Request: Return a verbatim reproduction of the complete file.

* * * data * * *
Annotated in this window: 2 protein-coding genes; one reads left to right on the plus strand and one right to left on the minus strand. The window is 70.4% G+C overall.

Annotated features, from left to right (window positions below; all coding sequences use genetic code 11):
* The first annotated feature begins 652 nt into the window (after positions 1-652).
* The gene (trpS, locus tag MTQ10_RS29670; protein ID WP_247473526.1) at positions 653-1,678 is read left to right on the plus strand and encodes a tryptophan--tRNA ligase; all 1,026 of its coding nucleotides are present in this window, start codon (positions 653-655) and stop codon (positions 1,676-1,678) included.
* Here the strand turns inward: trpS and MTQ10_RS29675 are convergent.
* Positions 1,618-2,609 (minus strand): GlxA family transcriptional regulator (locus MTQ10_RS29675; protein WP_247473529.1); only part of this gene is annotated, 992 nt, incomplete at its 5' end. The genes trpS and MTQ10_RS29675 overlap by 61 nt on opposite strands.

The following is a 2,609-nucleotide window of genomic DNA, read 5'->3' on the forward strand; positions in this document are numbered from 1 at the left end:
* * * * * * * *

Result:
Annotated in this window: 2 protein-coding genes; one reads left to right on the plus strand and one right to left on the minus strand. The window is 70.4% G+C overall.

Annotated features, from left to right (window positions below; all coding sequences use genetic code 11):
* The first annotated feature begins 652 nt into the window (after positions 1-652).
* The gene (trpS, locus tag MTQ10_RS29670; protein ID WP_247473526.1) at positions 653-1,678 is read left to right on the plus strand and encodes a tryptophan--tRNA ligase; all 1,026 of its coding nucleotides are present in this window, start codon (positions 653-655) and stop codon (positions 1,676-1,678) included.
* Here the strand turns inward: trpS and MTQ10_RS29675 are convergent.
* Positions 1,618-2,609 (minus strand): GlxA family transcriptional regulator (locus MTQ10_RS29675; protein WP_247473529.1); only part of this gene is annotated, 992 nt, incomplete at its 5' end. The genes trpS and MTQ10_RS29675 overlap by 61 nt on opposite strands.

The following is a 2,609-nucleotide window of genomic DNA, read 5'->3' on the forward strand; positions in this document are numbered from 1 at the left end: